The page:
The BBC published that: ‘The FTSE, Dow Jones Industrial Average and the Nikkei have all seen sharp falls since the outbreak began. In the second week of March the Dow saw its biggest one day decline since 1987. The markets overall have seen major swings and continued volatility.’
A domino Effect:
Airports, restaurants, cafes, shopping malls, night clubs, bars, shops and other entertainment venues are nearly empty or forced to stay closed to limit the spread of the new virus. Countries’ economy that is heavily based on tourism (like Cyprus) will feel a huge impact in the following months if the current situation is prolonged until summer.
However, the pullback from public life is sending shock waves beyond the hospitality industry and tourism sector. “This hits the heart of the economy, and it hits the economy on all sides,” said Diane Swonk, chief economist at Grant Thornton. “It’s not just that we’re slowing down things. We’re actually hitting the pause button, and there is no precedent, there is no mold for that.”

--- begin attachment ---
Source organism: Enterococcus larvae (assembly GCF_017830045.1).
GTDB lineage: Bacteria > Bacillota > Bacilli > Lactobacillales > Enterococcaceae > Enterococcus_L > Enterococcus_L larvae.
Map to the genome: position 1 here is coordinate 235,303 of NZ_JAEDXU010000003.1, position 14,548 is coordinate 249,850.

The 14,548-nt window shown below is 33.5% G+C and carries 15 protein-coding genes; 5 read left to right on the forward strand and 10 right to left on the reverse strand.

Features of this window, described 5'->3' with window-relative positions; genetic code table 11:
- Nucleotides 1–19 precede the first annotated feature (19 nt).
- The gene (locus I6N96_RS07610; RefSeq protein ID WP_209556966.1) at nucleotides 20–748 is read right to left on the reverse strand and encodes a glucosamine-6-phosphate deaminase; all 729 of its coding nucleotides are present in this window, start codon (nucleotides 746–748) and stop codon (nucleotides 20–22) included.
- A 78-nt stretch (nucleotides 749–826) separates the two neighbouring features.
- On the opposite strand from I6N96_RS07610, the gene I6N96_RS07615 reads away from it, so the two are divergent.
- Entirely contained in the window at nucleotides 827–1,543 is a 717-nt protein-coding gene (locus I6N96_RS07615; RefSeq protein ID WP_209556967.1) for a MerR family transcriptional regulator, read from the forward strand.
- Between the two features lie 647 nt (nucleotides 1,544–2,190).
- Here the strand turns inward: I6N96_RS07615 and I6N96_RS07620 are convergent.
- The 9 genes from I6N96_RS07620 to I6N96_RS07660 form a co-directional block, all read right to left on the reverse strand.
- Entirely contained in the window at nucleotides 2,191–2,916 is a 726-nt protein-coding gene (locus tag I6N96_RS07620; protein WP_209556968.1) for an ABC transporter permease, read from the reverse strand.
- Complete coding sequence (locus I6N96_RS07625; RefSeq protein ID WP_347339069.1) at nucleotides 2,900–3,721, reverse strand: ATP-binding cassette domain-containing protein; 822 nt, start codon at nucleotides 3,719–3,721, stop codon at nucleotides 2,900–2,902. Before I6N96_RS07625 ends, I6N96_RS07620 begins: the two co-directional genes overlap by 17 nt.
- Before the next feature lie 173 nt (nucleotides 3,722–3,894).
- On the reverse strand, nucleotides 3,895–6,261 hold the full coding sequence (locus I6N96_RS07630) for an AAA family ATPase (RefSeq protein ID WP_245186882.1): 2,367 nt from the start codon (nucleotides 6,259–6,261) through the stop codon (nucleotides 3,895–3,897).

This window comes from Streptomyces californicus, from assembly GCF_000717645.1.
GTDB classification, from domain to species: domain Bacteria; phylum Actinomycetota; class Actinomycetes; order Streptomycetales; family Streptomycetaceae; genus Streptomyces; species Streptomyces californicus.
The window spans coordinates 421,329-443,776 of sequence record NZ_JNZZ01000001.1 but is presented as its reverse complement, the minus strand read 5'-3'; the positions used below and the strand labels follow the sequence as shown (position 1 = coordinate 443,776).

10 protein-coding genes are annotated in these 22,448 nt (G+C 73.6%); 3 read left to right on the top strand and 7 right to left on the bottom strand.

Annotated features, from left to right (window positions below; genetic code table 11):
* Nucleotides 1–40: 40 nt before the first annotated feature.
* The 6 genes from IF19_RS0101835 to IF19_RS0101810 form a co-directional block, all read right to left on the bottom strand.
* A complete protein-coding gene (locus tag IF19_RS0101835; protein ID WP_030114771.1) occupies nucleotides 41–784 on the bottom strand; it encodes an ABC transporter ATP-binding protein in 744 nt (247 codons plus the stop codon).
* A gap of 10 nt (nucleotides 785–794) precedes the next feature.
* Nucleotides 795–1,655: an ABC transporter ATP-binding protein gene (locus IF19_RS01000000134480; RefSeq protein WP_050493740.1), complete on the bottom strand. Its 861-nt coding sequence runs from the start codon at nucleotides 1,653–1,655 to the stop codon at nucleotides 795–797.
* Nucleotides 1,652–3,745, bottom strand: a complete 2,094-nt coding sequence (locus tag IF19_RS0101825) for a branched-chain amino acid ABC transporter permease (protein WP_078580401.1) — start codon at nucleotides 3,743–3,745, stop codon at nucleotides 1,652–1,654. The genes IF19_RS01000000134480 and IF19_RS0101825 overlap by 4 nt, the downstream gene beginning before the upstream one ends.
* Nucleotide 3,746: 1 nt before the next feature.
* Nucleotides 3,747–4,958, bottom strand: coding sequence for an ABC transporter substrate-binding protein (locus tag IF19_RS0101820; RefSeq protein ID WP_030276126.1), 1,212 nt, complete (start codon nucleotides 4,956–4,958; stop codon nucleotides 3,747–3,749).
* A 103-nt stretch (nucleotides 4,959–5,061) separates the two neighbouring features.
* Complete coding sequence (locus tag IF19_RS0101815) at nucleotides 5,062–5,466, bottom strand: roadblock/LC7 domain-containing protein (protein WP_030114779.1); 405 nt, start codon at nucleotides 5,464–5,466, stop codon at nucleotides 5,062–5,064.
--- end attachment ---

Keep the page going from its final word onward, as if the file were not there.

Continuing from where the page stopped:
Severe consequences worldwide are yet to be seen, while the number of infections is soaring across the rest of the world. It is even evident that the negative financial impact of the virus is being felt even in places that the outbreak itself has not yet reached.
The Implementation of Counter-Measures:
The speed of the crisis has outpaced economists’ ability to track it. Even indicators that usually serve as early-warning systems have yet to catch up. The most recent world crisis -the recession- has taught governments that quick steps and measures have to be taken.
“You’ve got to go big, and you’ve got to go fast,” said Claudia Sahm, a former Federal Reserve staff member who is now director of macroeconomic policy at the Washington Center for Equitable Growth, a left-leaning research organization. “If you don’t go fast, you’re not going to short-circuit it.”